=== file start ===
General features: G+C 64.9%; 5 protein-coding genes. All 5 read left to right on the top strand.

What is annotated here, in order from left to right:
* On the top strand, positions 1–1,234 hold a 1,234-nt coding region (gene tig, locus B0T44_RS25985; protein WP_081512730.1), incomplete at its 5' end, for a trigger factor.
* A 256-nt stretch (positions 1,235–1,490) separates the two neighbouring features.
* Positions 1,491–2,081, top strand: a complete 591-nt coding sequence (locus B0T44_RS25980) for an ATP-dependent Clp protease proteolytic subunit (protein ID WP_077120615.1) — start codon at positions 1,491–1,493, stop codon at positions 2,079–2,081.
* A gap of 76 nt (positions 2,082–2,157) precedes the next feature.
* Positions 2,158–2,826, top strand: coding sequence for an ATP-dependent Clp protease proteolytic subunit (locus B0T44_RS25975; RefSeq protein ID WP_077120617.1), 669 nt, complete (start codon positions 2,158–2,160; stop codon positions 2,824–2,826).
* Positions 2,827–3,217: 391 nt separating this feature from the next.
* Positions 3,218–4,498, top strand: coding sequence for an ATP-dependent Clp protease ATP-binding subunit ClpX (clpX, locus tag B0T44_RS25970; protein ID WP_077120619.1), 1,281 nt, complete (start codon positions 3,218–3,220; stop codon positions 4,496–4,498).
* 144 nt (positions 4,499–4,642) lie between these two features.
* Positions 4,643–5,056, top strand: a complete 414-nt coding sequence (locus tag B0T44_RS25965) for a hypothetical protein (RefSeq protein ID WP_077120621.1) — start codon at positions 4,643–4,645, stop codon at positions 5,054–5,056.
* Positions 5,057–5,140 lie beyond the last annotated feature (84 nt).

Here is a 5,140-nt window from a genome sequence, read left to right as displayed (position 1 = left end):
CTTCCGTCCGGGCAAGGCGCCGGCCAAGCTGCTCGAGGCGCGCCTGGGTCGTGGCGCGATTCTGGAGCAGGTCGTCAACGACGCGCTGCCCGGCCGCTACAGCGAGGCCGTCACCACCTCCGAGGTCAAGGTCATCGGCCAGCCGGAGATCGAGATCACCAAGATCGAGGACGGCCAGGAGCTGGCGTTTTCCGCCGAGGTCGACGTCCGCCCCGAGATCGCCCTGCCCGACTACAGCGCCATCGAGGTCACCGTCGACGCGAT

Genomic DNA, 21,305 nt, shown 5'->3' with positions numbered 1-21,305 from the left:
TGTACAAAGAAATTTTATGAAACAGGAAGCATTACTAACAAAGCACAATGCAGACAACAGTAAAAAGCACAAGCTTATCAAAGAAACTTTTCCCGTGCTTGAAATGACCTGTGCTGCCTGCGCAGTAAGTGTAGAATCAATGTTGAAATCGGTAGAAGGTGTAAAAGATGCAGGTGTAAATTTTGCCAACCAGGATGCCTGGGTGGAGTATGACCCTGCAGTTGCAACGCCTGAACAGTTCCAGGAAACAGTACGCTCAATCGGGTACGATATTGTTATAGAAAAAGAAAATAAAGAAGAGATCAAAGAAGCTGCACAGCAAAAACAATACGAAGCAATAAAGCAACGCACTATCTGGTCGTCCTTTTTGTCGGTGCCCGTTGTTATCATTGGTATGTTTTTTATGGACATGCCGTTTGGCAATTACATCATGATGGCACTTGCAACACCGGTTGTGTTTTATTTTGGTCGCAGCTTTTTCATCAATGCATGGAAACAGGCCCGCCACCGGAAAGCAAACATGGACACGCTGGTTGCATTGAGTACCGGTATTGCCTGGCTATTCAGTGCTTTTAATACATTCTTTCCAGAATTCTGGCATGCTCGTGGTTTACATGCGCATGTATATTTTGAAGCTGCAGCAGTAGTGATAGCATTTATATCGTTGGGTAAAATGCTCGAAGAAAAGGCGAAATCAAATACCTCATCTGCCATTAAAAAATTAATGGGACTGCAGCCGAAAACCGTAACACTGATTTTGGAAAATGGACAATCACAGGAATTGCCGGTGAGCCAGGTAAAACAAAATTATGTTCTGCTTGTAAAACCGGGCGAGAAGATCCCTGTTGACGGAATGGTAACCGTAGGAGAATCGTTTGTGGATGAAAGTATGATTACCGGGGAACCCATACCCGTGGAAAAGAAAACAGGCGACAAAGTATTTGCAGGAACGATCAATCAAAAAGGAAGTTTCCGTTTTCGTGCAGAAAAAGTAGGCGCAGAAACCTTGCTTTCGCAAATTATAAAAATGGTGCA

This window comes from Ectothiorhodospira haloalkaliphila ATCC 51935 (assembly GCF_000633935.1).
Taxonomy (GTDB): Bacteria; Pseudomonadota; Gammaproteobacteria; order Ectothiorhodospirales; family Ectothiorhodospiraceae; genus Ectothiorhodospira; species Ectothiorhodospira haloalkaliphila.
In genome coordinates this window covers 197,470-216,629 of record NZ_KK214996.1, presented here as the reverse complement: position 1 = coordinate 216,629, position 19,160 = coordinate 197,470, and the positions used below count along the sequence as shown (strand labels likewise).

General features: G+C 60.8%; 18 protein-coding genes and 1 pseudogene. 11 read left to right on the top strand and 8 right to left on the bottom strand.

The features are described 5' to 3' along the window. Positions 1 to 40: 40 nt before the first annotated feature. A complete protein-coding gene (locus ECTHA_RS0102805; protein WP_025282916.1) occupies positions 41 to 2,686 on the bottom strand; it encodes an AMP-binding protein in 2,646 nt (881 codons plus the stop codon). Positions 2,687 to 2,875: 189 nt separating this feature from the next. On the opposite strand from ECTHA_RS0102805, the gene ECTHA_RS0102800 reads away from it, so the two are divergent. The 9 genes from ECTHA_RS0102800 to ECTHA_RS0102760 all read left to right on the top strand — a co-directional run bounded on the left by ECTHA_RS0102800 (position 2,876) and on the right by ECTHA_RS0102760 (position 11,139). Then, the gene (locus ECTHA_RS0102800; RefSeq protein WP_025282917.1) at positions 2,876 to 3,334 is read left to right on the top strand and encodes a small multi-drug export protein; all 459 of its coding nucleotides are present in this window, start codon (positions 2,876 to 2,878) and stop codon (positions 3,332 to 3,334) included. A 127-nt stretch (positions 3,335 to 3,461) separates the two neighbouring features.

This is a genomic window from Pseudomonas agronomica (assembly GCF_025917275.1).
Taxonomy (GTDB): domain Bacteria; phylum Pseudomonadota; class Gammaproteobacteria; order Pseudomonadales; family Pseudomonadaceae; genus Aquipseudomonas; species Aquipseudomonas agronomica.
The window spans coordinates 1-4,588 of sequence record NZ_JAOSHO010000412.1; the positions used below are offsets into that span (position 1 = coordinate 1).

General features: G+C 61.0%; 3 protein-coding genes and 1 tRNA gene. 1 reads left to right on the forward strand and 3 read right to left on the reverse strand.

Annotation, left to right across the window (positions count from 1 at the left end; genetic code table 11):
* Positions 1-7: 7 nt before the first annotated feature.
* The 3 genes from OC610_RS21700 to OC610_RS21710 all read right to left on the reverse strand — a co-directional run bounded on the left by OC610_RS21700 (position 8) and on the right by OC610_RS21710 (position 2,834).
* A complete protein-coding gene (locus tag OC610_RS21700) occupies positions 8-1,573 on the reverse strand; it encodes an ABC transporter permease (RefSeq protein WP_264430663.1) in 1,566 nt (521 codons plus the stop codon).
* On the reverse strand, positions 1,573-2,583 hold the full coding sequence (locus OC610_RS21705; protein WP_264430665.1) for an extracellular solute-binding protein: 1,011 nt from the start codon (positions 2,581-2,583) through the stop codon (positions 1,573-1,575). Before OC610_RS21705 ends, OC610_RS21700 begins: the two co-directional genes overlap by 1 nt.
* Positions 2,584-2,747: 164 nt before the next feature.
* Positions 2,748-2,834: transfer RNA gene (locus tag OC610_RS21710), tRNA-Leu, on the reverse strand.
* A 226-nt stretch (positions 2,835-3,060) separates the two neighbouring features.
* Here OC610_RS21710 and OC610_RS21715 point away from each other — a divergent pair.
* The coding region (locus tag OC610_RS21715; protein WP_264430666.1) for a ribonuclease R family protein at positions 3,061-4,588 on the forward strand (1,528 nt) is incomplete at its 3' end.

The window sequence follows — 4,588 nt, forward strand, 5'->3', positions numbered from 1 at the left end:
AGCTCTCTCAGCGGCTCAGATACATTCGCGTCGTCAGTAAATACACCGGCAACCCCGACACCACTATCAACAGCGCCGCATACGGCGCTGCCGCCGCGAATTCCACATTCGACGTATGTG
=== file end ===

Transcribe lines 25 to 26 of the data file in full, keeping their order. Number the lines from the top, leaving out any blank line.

General features: G+C 61.0%; 3 protein-coding genes and 1 tRNA gene. 1 reads left to right on the forward strand and 3 read right to left on the reverse strand.

Annotation, left to right across the window (positions count from 1 at the left end; genetic code table 11):